I was in tears. I wasn't going to be able to make my goal for the weekend and I was upset about turning around in general. To make things even worse, after turning around, my shoe caught on a rock and I lost my balance. It freaked me out. I don't like the feeling of my heart jumping into my throat and almost falling. At that point I was hating myself and hating the Sierra. I wasn't happy with myself and Dave could tell it too. The hike back to the car was tough. I was mentally and physically exhausted. One positive thing we realized on the hike out though, is that elevation gain is not my problem. That is one thing that hasn't changed since before the accident, my legs love elevation gain! Bring on the Golden Staircase, bitches! [Someone drop me off there via helicopter and I will kick its ass. See? I have so not lost my feisty spirit.]

After getting some lunch and letting my body rest for a bit, I decided I wanted to try another little like. I didn't want to leave feeling totally defeated and there was still time to get more nature therapy in. We decided to drive to Horseshoe Lake and do the mile or so long lap around it. I really couldn't complain about the views, as I'm a sucker for lakes in the Sierra. I prefer ones over 10k feet and in the backcountry, but I take what I can get these days. I started to feel my legs getting tired about 3/4 the way around the lake, but I kept going. It was a little frustrating to me because I thought I wouldn't have a problem on the trail. Well, you know you are mentally exhausted when you burst into tears looking down and seeing a bloody toe. It was the last thing I needed to deal with right then. I was already upset with not meeting my goal on the Shadow Lake trail, and now I had to deal with a bloody toe. It just was not my day apparently. Dave was great through all of it though. He could tell that it just wasn't my day, and was there for me the whole time.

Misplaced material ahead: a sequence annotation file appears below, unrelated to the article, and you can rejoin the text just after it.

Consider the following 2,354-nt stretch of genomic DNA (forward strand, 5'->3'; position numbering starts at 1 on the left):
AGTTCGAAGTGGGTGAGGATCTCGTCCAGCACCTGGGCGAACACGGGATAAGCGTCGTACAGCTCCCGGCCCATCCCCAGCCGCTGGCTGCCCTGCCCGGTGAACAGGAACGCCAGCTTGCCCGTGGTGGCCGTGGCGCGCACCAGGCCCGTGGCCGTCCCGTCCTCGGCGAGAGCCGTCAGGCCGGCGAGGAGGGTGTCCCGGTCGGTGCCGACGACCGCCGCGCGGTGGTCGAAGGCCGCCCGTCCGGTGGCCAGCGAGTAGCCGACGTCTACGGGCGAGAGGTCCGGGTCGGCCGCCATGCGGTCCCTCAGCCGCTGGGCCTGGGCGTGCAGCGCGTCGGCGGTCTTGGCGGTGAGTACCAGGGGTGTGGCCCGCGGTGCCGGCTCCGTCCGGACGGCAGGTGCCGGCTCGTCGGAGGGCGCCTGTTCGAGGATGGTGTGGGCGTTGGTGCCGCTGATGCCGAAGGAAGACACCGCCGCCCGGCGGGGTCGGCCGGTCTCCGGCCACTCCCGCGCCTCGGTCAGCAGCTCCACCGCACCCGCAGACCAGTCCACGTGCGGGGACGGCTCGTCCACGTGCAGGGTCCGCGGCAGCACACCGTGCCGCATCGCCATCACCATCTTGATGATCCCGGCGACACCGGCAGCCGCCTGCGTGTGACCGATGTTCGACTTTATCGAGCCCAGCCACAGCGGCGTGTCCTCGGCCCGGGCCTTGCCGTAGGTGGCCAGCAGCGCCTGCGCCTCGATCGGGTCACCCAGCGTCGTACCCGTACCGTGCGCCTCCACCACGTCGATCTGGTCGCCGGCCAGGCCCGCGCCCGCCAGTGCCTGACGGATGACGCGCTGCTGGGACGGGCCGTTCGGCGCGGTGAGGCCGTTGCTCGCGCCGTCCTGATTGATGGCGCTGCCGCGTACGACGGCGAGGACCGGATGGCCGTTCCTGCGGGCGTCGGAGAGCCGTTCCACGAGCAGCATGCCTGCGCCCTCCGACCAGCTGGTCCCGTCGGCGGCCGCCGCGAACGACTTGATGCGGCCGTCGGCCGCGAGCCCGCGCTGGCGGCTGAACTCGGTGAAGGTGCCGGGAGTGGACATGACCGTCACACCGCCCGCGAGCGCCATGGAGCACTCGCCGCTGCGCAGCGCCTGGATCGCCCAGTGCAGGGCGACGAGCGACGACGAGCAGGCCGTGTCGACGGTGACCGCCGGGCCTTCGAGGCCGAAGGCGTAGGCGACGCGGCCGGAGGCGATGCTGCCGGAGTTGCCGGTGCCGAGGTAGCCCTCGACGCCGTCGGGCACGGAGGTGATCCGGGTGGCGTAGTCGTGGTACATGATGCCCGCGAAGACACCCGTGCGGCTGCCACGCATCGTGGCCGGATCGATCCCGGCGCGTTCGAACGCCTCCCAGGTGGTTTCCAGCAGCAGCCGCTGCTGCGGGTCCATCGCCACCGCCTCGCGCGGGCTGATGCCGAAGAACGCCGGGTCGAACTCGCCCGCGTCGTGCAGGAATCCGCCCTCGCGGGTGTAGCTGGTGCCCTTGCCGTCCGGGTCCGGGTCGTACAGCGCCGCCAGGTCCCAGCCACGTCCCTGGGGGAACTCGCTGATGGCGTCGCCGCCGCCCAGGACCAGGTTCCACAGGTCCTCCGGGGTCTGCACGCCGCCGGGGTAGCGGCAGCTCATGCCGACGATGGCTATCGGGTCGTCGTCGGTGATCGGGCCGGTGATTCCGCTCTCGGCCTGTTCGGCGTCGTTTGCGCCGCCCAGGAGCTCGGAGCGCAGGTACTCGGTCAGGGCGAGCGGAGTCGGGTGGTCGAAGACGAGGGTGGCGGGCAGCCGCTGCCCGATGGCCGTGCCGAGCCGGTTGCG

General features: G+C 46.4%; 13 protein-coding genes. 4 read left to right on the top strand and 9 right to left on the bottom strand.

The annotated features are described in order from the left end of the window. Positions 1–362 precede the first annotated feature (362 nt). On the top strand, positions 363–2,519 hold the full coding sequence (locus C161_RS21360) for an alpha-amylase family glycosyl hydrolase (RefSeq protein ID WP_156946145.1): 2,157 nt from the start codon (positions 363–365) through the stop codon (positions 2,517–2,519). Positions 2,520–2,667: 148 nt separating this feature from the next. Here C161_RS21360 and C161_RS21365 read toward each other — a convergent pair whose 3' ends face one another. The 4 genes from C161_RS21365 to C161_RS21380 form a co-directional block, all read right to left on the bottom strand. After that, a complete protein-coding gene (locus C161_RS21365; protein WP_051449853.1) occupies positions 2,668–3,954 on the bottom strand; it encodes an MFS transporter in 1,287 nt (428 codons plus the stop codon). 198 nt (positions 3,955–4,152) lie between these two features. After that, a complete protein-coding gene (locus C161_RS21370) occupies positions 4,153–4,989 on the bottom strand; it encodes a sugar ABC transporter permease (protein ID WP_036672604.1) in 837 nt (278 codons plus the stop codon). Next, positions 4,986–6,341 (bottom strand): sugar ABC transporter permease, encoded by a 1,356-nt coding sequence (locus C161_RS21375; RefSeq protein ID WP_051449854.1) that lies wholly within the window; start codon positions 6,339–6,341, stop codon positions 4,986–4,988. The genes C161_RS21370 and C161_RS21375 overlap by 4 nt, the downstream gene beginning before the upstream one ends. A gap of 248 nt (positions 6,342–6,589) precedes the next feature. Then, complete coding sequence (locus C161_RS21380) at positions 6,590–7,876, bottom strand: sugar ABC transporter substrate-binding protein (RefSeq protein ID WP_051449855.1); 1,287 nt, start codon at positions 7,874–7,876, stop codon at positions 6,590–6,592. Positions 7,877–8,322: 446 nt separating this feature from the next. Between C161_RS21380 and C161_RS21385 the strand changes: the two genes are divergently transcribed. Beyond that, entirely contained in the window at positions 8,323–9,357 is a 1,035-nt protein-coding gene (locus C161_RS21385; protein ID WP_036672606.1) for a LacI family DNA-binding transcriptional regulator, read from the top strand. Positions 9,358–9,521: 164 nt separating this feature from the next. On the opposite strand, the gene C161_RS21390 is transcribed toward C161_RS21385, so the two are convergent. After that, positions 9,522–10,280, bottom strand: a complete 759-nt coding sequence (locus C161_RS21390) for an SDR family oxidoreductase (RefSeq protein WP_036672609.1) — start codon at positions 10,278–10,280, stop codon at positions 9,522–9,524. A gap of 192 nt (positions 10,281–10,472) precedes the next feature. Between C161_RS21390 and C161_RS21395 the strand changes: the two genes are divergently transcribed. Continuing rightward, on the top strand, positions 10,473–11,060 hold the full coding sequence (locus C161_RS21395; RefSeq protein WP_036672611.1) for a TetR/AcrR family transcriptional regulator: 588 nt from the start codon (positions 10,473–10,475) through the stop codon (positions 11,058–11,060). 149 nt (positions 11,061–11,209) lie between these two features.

Even in a defeating day, Dave can find a way to make me smile.

Lessons In Patience

The few days it has been since the hike(s), it's been really hard not to look it as being a failure. I didn't meet my goal, so I failed. The previous two weekends I had met my goals, one quite shockingly, so obviously I had failed. I felt defeated. [If you ask Dave or Kim, I'm really good at beating myself up over things, so this was nothing new.] I really should not have been disappointed in myself, this was only my second hike after recovering from a broken back after all. Plus, between the two hikes, I had covered the same distance as I had the previous weekend, if not a little more. It still crushed my soul though. I hated the Sierra in that moment. I started to think that I was never going to be back to my adventurous backcountry self again. Well, I also forgot about a little thing called patience...